Talk to most people about the current Porsche Panamera's biggest flaw, and they are very likely to point towards its exterior design. Porsche’s foray in the segment may be a fine sports saloon featuring a nicely crafted interior, but its bodywork is unexciting to some, ugly to most.
Company CEO Matthias Muller talked to Motor Trend at the Paris Auto Show and said some very interesting things about the company's future models.
First of all, Muller revealed that the head- and taillights of the Panamera Sport Turismo concept, which was displayed in Paris, will gradually be applied to all Porsche models, starting with the Macan compact luxury SUV that’s due next year.
"These headlights will be the next generation of lights within Porsche, as with the rear. These three dimensional rear lights you will find with the Macan," said Müller. "And in the front, with the four ‘eyes’, this is also our idea for the future…Across the brand."
Muller continued saying that hybrids, and not all-electric cars, is the path chosen for Porsche’s low emission cars in the next decade.
“In Europe, as well as in America, we have had a huge discussion about battery electric vehicles”, he admits. “But from our point of view, such premium and huge cars are not prepared for only electric motors. We are convinced that the plug-in hybrid is the right answer in the next 5-10 years in that segment.”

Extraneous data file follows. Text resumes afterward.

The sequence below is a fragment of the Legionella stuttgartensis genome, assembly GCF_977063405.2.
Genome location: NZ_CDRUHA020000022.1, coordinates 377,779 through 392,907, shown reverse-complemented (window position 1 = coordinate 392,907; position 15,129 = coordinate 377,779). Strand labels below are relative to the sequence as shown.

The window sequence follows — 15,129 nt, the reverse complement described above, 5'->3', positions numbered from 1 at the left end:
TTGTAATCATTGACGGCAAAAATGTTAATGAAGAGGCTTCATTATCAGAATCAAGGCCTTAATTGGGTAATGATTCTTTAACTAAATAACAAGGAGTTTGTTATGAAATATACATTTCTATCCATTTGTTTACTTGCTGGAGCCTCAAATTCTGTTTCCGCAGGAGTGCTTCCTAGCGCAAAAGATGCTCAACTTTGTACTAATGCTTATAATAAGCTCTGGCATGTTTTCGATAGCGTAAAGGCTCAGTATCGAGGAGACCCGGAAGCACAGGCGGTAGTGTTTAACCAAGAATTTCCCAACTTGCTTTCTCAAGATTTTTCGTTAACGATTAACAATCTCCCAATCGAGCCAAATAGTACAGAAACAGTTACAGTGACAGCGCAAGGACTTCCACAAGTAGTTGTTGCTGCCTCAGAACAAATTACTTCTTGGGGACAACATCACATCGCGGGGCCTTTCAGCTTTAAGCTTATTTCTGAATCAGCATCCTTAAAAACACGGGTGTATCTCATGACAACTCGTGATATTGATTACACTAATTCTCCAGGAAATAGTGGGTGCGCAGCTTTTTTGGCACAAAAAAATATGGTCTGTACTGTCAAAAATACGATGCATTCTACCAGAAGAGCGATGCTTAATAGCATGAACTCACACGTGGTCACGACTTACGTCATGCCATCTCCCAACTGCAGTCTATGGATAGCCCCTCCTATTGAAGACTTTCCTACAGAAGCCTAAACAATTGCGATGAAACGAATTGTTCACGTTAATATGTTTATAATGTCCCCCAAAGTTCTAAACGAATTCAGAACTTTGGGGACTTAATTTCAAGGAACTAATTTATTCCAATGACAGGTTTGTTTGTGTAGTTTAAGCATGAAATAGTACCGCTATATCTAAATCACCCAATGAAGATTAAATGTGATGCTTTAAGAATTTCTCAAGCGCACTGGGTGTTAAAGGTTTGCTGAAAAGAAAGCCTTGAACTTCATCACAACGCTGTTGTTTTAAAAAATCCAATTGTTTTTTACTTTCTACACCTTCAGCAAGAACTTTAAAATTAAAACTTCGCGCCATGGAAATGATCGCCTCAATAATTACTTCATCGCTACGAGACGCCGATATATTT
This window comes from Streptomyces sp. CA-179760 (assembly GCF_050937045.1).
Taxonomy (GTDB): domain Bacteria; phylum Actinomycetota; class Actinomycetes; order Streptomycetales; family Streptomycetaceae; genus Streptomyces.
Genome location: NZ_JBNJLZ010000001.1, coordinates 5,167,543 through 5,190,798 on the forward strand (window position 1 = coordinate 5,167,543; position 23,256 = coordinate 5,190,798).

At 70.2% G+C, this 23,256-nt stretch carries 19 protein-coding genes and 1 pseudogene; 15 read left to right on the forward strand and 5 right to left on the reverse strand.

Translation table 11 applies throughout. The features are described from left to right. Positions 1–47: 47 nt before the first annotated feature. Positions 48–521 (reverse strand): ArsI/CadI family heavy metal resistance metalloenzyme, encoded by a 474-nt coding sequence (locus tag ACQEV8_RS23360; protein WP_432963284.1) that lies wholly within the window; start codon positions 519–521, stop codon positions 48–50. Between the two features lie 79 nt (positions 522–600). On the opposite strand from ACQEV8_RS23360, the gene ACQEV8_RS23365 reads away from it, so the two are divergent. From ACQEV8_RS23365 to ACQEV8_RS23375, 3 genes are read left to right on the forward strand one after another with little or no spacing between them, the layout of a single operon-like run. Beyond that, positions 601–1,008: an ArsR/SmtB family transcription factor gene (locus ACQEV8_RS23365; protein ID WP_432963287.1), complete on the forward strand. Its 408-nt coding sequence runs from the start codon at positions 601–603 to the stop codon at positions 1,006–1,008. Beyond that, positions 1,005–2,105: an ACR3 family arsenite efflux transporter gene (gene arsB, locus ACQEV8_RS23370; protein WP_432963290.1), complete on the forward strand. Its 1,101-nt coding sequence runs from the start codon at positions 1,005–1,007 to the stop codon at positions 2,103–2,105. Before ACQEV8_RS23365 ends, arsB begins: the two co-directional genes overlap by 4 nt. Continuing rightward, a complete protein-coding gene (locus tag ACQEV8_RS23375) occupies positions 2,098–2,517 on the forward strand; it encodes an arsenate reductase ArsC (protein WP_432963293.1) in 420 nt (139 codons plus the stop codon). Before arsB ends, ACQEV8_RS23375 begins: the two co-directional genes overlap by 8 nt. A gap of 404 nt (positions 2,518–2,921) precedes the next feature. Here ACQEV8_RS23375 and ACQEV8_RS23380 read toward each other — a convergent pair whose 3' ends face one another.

With Porsche making quite a fuss about its upcoming 918 Spyder hypercar, MT naturally asked the company’s boss about the recent 7:14 Nordschleife lap.
“One year ago, we had a target of 7:20-7:22 or something. Last week one of our engineers drove one lap in 7:14. The record (ed’s note: for production cars) is 7:11”, noted Muller, adding that “I suppose by the end of the year we will have a new record at the Nürburgring.”
He even went as far as saying that the hybrid-powered supercar could set a sensational time: “If we’re lucky, it will be under 7 minutes… but, I don’t know, we’ll see.”
A sub-7-minute lap at the Nordschleife? Now, that would really work miracles for Porsche’s marketing department.
Even if the 918 makes the headlines, Muller insists that the 911 will always be Porsche’s flagship: “It’s the flagship model like the Carrera GT was 10 years ago,” he told the magazine. “We will have a limited edition, 918 cars, not one more. Of course, that is the flagship, but in serious production, the 911 is the flagship. The 911 is the icon of the brand.”
By Andrew Tsaousis